"Another of those changes that's just about to happen to me is the change from analogue tape machines to digital. I'm going to get an RDAT machine now, because it's a noiseless means of reproducing sound. Also, the CDP proposes that one of the pieces of equipment you need is a Sony PCM, whose job it is to be an analogue-to-digital converter so that you can then store your results on a cheap Betamax video tape machine. You can manipulate and mess about with the stuff on hard disk and then when you've finished with your composition you record it onto video tape. RDAT has come to prominence since that system was decided on, and they're now adapting it so that it will take an RDAT machine instead of a PCM."
Williams has been keen over the years to achieve "studio" transformations of acoustic playing in live contexts. To this end, he's done a number of workshops and performances with other musicians and artists. He is currently planning an ambitious multi-media dance and music performance with Brian Johnson, a video artist who is similarly interested in visual transformations. The keyword here is "interactive" as the plan is to have several Soundbeams activated by dancers so that they partly control the music they're dancing to. Williams and Robin Wood of EMS were the moving spirits behind the Soundbeam device, which was finally designed by Richard Monkhouse. It is a kind of Theremin for the '80s and uses an ultrasonic echo-sounder to detect the presence and range of any object in the path of the beam. It's MIDI equipped so that any synthesiser, sampler or sequencer can be controlled by it. By simply moving about in the beam it's possible to trigger preset or user-defined scales, patch changes, samples or whatever takes your fancy. It has also won the 1989 award from the Institute of Social Inventions, as the device has opened up a new world of music making for the disabled. With a range of 0.3.6 metres the Soundbeam can be set up so that even the most limited movement can make dramatic aural changes. For more about this interesting box of tricks watch this space.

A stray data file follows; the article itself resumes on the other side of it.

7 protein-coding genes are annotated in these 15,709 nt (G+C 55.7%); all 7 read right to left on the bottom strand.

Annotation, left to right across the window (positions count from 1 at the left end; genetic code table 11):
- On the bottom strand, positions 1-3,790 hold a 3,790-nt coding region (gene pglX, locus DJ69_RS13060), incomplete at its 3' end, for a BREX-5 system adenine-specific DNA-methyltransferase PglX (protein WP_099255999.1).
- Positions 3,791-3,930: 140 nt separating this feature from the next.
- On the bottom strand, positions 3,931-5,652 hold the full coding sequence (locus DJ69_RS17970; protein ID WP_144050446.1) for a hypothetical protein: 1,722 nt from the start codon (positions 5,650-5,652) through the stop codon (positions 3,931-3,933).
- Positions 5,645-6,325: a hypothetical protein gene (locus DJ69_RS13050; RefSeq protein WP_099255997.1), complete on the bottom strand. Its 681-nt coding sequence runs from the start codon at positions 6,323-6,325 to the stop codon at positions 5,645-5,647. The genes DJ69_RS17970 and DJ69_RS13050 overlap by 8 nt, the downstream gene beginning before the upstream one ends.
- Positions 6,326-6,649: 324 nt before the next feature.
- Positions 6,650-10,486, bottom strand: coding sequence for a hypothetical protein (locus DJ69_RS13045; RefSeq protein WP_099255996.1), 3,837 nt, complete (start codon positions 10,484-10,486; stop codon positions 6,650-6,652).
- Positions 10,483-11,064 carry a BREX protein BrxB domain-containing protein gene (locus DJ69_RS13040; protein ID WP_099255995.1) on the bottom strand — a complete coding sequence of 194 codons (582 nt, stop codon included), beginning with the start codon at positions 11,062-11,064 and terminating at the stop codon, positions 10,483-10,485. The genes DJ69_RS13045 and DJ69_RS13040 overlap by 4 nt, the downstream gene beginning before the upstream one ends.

Meanwhile back at the interview, Williams concludes by applying his long-range perspective to the essential benefits of electronics.
"One of the main things that electronics has given us is the ability to achieve complexities without putting orchestral players through it - some of the complexities which players are asked to deal with seem so boring. I'm not sure if the composer has the right to ask such miseries of orchestras. Electronics give us the opportunity of giving players interesting and rewarding things to do without having to avoid complexities - electronics can be used to make transformations into the complexities that composers want to hear."
Perhaps it's not so strange that such a positive view of the future should come from someone with such an insight into the past.